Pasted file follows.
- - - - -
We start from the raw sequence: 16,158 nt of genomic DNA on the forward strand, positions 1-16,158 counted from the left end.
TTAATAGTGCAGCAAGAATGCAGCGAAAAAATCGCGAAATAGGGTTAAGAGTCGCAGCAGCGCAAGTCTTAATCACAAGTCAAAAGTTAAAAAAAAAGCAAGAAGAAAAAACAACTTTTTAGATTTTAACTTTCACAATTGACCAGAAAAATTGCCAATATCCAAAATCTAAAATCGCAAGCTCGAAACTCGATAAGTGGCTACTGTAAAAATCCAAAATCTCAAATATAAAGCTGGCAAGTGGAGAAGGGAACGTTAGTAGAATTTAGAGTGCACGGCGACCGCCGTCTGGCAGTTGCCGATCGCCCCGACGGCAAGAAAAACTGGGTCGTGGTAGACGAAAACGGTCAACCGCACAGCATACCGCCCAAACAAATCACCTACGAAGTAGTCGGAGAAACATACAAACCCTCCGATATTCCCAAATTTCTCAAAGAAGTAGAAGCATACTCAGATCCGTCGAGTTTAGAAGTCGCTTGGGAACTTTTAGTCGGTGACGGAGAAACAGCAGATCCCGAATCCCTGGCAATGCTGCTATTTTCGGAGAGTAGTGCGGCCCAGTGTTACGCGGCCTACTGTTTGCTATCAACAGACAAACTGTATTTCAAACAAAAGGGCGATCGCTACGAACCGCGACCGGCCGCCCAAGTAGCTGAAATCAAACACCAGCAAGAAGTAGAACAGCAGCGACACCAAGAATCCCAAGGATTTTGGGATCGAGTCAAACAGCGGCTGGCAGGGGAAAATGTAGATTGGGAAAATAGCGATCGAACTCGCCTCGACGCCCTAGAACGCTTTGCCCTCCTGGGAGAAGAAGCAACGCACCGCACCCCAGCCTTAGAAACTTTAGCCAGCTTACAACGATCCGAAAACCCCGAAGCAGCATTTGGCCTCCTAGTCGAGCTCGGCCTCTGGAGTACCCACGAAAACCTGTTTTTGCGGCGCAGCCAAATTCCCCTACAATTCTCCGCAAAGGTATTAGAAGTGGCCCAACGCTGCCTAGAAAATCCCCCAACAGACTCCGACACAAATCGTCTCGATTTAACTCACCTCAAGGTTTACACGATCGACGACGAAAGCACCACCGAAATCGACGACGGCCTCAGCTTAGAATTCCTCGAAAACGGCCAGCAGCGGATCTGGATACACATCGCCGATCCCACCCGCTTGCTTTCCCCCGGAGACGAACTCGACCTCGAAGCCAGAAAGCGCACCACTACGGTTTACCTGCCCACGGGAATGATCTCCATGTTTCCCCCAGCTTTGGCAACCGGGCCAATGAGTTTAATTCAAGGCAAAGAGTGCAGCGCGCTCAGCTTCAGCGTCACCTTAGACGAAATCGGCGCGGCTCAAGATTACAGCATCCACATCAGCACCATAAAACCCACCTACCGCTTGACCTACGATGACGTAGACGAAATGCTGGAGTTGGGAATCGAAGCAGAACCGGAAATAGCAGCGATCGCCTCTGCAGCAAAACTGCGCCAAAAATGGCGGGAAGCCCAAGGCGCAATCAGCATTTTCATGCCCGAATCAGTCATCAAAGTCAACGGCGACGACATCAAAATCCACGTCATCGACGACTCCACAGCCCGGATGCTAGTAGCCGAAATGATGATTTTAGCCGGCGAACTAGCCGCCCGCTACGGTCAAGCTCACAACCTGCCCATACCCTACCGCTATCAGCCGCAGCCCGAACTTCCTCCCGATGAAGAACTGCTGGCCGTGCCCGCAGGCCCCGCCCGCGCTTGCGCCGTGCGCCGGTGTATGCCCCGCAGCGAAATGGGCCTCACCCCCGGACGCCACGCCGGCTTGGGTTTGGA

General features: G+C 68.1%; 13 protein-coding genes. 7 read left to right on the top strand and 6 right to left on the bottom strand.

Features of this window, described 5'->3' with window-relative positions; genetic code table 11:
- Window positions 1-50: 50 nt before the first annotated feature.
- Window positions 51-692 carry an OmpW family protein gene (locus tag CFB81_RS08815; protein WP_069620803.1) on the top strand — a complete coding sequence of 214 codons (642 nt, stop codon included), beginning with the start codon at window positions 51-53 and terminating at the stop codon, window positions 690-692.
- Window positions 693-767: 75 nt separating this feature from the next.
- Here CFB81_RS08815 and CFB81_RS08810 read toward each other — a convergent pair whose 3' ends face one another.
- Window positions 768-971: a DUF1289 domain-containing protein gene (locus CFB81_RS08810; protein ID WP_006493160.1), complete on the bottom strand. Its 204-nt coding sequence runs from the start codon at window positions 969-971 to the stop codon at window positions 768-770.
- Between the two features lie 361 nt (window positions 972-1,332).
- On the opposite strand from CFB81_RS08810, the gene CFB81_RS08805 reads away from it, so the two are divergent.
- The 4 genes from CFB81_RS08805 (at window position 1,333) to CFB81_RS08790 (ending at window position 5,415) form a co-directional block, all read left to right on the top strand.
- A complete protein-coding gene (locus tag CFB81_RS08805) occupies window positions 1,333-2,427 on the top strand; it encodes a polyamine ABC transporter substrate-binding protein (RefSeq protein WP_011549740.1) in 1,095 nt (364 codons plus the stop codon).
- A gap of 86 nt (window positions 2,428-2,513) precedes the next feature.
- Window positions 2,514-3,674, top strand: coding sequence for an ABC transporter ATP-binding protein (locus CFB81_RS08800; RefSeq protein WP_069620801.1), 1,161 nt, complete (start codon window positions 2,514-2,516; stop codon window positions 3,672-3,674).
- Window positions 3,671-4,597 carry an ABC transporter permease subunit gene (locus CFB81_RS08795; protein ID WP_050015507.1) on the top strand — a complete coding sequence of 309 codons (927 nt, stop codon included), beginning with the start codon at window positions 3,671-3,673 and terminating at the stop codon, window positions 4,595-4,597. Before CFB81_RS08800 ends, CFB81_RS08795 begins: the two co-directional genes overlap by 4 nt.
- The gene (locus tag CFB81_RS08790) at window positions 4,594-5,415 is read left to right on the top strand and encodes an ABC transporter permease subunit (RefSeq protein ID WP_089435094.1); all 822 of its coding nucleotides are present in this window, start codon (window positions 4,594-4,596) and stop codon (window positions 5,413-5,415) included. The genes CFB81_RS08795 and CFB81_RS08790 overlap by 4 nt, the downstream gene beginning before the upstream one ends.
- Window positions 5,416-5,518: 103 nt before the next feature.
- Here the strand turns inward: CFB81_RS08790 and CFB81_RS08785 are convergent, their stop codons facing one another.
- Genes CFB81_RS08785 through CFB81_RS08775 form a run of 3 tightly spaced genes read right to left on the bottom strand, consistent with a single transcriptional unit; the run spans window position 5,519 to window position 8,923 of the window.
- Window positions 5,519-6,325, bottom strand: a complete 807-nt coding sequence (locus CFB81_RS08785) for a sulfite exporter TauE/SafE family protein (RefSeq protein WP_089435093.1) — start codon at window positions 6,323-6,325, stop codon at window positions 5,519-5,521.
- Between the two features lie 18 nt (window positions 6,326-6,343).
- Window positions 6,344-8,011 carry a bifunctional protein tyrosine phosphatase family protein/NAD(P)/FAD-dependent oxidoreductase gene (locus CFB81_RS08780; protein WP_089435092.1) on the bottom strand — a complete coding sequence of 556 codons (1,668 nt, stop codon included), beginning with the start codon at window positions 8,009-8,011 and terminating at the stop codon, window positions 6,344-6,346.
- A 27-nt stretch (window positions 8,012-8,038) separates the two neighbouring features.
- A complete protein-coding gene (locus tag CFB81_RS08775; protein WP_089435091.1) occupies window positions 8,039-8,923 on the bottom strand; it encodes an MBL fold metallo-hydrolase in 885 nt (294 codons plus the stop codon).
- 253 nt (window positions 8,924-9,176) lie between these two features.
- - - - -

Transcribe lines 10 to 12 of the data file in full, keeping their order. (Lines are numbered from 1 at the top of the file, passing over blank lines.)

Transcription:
- Between the two features lie 361 nt (window positions 972-1,332).
- On the opposite strand from CFB81_RS08810, the gene CFB81_RS08805 reads away from it, so the two are divergent.
- The 4 genes from CFB81_RS08805 (at window position 1,333) to CFB81_RS08790 (ending at window position 5,415) form a co-directional block, all read left to right on the top strand.